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Melanoma screening

Men and women discussing melanoma skin cancer

This page is about why there is no UK screening programme for melanoma skin cancer. There is information about

 

A quick guide to what's on this page

Melanoma screening

At the moment there is no general screening programme in the UK for malignant melanoma. Melanoma is not a common cancer. So to regularly check everyone in the UK for abnormal moles would take a lot of time and money and would not diagnose many melanomas. So the best way of picking up melanoma early is for people to know the signs of melanoma and go to their doctor if they have them. So, education programmes have been set up to let people know who is at risk of developing melanoma, and the signs to look out for. 

Make sure you are familiar with the normal appearance of your skin and any moles you have. This is particularly important if you are fair skinned, have a tendency to freckle or burn in the sun, or have many moles on your skin. You can get your partner to look at areas of skin that you can't see easily. Pay particular attention to areas that have been badly sunburned in the past. If you think you have a mole that could be a melanoma, go to your GP.

People at higher risk of melanoma

You are at higher than normal risk of melanoma if you have had a melanoma diagnosed in the past, have a family history of melanoma, have many moles, or have had an organ transplant. Your doctor can refer you to a skin doctor (dermatologist) who can show you how to check your skin regularly (each month) for abnormal moles. 

Some people have a much higher than normal risk of melanoma and should have regular checks by a skin cancer specialist. This includes people who

  • Have 2 family members with melanoma and also have many abnormal moles
  • Were born with a very large mole (bigger than 20cm across)
  • Have 3 or more people in their family diagnosed with melanoma or pancreatic cancer
  • Have had more than 1 melanoma

 

CR PDF Icon You can view and print the quick guides for all the pages in the About melanoma section

 

 

Why there is no melanoma screening programme

Screening means looking for early signs of a particular disease in healthy people who do not have any symptoms. Screening for cancer aims to find cancers as early as possible, when the chance of cure is highest. Sometimes screening programmes can find changes that would lead to cancer if they were not treated. So cancer screening aims to prevent cancer or detect it at a very early stage.

At the moment there is no general screening programme in the UK for malignant melanoma. Melanoma is not a common cancer. So to regularly check everyone in the UK for abnormal moles or skin changes would take a lot of time and money and would not diagnose many melanomas. So the best way of picking up melanoma early is for people to know the signs of melanoma and go to their doctor if they have them. So in the UK, education programmes have been created.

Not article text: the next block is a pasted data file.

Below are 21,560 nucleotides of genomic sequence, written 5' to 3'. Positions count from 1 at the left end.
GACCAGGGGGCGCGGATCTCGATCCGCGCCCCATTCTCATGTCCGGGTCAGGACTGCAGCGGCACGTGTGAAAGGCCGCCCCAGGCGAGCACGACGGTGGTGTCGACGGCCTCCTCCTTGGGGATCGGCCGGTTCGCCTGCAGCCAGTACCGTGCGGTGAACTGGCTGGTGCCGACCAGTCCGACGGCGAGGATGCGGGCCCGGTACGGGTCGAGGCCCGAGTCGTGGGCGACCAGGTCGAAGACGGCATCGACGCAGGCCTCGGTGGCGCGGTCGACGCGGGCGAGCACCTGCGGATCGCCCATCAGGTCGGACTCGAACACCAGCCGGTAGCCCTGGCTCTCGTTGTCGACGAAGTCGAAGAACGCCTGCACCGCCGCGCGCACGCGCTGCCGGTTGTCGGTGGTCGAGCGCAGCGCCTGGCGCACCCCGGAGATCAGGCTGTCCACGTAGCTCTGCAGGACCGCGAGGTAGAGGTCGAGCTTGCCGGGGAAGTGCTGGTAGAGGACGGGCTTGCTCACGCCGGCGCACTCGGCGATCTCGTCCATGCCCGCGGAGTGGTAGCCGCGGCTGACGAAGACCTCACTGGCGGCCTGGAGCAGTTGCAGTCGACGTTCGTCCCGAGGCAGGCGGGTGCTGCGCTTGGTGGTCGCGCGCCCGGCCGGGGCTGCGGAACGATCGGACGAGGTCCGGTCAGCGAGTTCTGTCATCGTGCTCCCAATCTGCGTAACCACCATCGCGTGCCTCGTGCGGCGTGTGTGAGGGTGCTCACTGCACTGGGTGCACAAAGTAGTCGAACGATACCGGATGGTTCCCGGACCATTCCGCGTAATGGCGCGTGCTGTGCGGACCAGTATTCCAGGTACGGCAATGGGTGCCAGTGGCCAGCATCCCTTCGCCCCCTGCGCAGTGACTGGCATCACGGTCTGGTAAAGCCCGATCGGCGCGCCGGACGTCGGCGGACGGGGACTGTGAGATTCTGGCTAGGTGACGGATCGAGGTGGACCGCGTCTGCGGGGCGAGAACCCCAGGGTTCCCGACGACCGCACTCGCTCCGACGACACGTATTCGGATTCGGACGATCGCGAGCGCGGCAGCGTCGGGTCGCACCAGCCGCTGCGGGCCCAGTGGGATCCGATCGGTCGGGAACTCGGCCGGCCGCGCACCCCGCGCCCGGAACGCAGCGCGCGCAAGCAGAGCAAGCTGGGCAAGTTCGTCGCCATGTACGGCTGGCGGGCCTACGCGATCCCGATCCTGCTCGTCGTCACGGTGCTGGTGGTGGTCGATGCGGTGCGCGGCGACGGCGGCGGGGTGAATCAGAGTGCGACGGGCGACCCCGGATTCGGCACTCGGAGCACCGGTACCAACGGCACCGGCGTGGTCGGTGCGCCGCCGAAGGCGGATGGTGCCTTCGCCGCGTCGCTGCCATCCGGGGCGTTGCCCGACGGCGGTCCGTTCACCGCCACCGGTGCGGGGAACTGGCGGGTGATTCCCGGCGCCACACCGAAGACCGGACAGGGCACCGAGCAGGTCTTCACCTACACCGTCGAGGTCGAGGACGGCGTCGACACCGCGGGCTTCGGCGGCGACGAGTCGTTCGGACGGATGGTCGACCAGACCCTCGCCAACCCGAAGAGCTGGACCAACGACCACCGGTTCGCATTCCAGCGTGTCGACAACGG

Education programmes

The education programmes let people know if they are at risk of developing melanoma and tell them what to look out for. The programmes encourage people to go to their doctor if they notice a new mole or any changes in an existing mole. You can find pictures of abnormal moles on this website.

 

Examining your moles

It is important to be familiar with the normal appearance of your skin and any moles you have. Then you will be able to spot any changes and have them checked by your doctor. This is particularly important if you

You can get your partner to look at areas of skin that you can't see easily. Do make sure you are familiar with the normal appearance of any areas that have been badly sunburned in the past. About half of all melanomas diagnosed develop from existing moles. The rest grow on what was previously normal skin. So if you notice a new abnormal mole or one that seems to be growing quickly or changing, show it to your doctor.

There is information about what to look out for on the page about melanoma symptoms. If you think you have a mole that could be a melanoma, go to your GP. Your GP may then refer you to a specialist clinic to have it looked at and possibly removed. There is information about this in the section about diagnosing melanoma. There are guidelines on referral for melanoma, to help GPs in the UK decide which patients need to be seen urgently by a specialist.

 

People at higher risk of melanoma

Some people have a higher than normal risk of developing melanoma. This includes people who 

  • Have had a melanoma diagnosed in the past
  • Have a family history of melanoma
  • Have many moles
  • Have had an organ transplant

If you have any of these, your doctor can refer you to a skin doctor (dermatologist) who can show you how to check your skin regularly (each month) for abnormal moles. 

Some people have a much higher than normal risk of melanoma and should have regular checks by a skin cancer specialist. This includes people who

  • Have 2 family members with melanoma and also have a lot of large, irregularly shaped moles
  • Were born with a very large mole (bigger than 20cm across)
  • Have 3 or more people in their family diagnosed with melanoma or pancreatic cancer
  • Have had more than 1 melanoma

Your skin cancer specialist or nurse can examine your skin. They are trained to look out for moles that may be beginning to become cancerous. If you have any moles that could be a melanoma, they can be removed at the clinic and examined in the laboratory. By removing suspicious moles early in this way, they can prevent an invasive melanoma developing.

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Updated: 11 April 2014